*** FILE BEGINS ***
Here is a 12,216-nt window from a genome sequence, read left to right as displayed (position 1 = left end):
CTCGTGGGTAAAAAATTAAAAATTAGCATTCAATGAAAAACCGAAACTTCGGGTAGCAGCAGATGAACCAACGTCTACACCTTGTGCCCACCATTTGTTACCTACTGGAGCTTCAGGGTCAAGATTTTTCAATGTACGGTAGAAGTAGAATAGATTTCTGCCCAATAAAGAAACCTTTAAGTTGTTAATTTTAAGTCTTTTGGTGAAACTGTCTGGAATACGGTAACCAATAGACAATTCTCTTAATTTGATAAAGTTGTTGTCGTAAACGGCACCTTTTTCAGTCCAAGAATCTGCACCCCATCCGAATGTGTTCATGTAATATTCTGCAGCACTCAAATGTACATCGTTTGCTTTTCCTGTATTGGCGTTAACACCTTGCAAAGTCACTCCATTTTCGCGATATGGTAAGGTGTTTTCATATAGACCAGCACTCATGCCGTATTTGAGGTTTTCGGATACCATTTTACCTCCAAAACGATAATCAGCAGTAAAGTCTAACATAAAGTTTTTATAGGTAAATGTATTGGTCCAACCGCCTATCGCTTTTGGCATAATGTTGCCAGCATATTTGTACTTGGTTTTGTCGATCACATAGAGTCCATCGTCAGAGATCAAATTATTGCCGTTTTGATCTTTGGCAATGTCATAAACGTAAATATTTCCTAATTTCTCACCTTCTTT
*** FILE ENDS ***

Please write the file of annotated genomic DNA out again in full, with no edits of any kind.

Here is a 12,216-nt window from a genome sequence, read left to right as displayed (position 1 = left end):
CTCGTGGGTAAAAAATTAAAAATTAGCATTCAATGAAAAACCGAAACTTCGGGTAGCAGCAGATGAACCAACGTCTACACCTTGTGCCCACCATTTGTTACCTACTGGAGCTTCAGGGTCAAGATTTTTCAATGTACGGTAGAAGTAGAATAGATTTCTGCCCAATAAAGAAACCTTTAAGTTGTTAATTTTAAGTCTTTTGGTGAAACTGTCTGGAATACGGTAACCAATAGACAATTCTCTTAATTTGATAAAGTTGTTGTCGTAAACGGCACCTTTTTCAGTCCAAGAATCTGCACCCCATCCGAATGTGTTCATGTAATATTCTGCAGCACTCAAATGTACATCGTTTGCTTTTCCTGTATTGGCGTTAACACCTTGCAAAGTCACTCCATTTTCGCGATATGGTAAGGTGTTTTCATATAGACCAGCACTCATGCCGTATTTGAGGTTTTCGGATACCATTTTACCTCCAAAACGATAATCAGCAGTAAAGTCTAACATAAAGTTTTTATAGGTAAATGTATTGGTCCAACCGCCTATCGCTTTTGGCATAATGTTGCCAGCATATTTGTACTTGGTTTTGTCGATCACATAGAGTCCATCGTCAGAGATCAAATTATTGCCGTTTTGATCTTTGGCAATGTCATAAACGTAAATATTTCCTAATTTCTCACCTTCTTT